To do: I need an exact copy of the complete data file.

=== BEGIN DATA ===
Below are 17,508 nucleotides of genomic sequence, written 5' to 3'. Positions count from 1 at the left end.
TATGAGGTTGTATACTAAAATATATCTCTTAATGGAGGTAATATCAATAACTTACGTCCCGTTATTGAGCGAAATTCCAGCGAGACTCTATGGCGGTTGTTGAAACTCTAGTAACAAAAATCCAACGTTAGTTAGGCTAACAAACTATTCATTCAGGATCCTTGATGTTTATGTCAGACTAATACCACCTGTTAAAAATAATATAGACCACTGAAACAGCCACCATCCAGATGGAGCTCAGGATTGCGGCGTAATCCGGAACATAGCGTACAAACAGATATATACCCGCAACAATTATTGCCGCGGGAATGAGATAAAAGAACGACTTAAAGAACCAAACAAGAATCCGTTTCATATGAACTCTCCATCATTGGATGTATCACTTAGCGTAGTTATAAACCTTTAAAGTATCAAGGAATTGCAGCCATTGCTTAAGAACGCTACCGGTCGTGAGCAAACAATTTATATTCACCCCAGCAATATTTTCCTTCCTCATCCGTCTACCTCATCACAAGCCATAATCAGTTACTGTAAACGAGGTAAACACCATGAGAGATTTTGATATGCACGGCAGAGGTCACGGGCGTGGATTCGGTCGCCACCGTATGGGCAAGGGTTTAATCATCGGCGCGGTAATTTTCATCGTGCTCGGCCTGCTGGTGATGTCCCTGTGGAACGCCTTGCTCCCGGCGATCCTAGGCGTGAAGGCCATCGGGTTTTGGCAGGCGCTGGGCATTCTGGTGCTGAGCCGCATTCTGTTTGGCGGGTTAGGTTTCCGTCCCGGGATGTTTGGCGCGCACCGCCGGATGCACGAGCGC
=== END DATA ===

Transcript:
Below are 17,508 nucleotides of genomic sequence, written 5' to 3'. Positions count from 1 at the left end.
TATGAGGTTGTATACTAAAATATATCTCTTAATGGAGGTAATATCAATAACTTACGTCCCGTTATTGAGCGAAATTCCAGCGAGACTCTATGGCGGTTGTTGAAACTCTAGTAACAAAAATCCAACGTTAGTTAGGCTAACAAACTATTCATTCAGGATCCTTGATGTTTATGTCAGACTAATACCACCTGTTAAAAATAATATAGACCACTGAAACAGCCACCATCCAGATGGAGCTCAGGATTGCGGCGTAATCCGGAACATAGCGTACAAACAGATATATACCCGCAACAATTATTGCCGCGGGAATGAGATAAAAGAACGACTTAAAGAACCAAACAAGAATCCGTTTCATATGAACTCTCCATCATTGGATGTATCACTTAGCGTAGTTATAAACCTTTAAAGTATCAAGGAATTGCAGCCATTGCTTAAGAACGCTACCGGTCGTGAGCAAACAATTTATATTCACCCCAGCAATATTTTCCTTCCTCATCCGTCTACCTCATCACAAGCCATAATCAGTTACTGTAAACGAGGTAAACACCATGAGAGATTTTGATATGCACGGCAGAGGTCACGGGCGTGGATTCGGTCGCCACCGTATGGGCAAGGGTTTAATCATCGGCGCGGTAATTTTCATCGTGCTCGGCCTGCTGGTGATGTCCCTGTGGAACGCCTTGCTCCCGGCGATCCTAGGCGTGAAGGCCATCGGGTTTTGGCAGGCGCTGGGCATTCTGGTGCTGAGCCGCATTCTGTTTGGCGGGTTAGGTTTCCGTCCCGGGATGTTTGGCGCGCACCGCCGGATGCACGAGCGC